“However, this provides little clarity around how much the boost to BTR will deliver in the way of affordable housing. 

“Direct investment into social housing or the passing of the help-to-buy scheme through parliament would be a step in the right direction for having a more material impact.” 

Speaking to Savings.com.au, PRD Chief Economist Dr Asti Mardiasmo said that for a long time powers-that-be have tried to address the housing affordability issue by incentivising the demand side of housing, making it easier to buy a home, but neglected to incentivise the supply side correctly.

“The current incentives for the BTR sector will be welcomed by the demographics of BTR, those being renters,” Dr Mardiasmo said.  

“Thus this is a mismatch, as the policy that addresses private demand is designed to increase homeownership; and yet the policy that addresses private supply is designed to create more homes for renters.

“To stimulate private supply can be difficult, for the sole reason that planning strategies, development approvals and so on are within the authority of local government councils. The only thing the Federal government can call upon is greater coordination between all three levels of government.”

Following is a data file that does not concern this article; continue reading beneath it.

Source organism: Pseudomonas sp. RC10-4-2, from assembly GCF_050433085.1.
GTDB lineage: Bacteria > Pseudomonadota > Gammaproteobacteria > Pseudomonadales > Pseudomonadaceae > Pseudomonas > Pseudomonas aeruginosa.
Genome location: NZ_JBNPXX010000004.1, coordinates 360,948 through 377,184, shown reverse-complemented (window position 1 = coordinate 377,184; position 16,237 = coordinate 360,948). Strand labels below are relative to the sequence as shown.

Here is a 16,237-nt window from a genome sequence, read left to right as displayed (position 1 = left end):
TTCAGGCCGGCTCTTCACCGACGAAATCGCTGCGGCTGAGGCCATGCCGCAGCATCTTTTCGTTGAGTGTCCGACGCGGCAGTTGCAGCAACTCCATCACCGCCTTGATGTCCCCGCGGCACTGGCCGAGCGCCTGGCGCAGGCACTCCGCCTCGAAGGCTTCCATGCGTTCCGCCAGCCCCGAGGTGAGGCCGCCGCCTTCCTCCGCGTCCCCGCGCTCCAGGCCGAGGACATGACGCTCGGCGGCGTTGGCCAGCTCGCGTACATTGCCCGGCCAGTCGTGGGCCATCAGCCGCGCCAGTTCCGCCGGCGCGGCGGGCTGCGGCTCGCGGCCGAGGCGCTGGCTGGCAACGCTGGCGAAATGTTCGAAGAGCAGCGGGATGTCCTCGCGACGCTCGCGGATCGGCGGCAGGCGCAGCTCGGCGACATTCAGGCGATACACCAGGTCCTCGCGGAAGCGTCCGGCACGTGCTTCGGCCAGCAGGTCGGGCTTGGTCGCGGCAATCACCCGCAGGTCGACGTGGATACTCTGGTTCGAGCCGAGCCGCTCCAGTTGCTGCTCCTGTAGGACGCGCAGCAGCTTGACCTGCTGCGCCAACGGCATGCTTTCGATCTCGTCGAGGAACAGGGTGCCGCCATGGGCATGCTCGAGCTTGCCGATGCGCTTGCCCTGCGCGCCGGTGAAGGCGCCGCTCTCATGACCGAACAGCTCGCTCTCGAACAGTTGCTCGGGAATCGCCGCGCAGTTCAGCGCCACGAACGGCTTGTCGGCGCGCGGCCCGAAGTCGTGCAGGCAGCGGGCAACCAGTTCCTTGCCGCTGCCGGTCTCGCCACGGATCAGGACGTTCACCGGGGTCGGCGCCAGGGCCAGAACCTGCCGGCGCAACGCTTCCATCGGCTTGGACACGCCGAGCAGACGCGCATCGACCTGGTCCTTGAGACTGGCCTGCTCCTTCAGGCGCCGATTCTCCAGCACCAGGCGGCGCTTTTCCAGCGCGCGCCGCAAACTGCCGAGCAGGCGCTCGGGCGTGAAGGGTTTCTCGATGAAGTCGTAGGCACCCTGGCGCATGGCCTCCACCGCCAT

On social and affordable housing, the liability cap of the National Housing Finance and Investment Corporation (NHFIC) has been raised by $2 billion to $7.5 billion, to provide more low cost loans to community housing providers.

Dr Mardiasmo said while this initiative is applauded as always the devil is in the detail.

“Increasing the NHFIC cap by $2 billion translates to approximately 7,000 affordable homes, but the real questions are where, when, how and what kind of homes,” she said.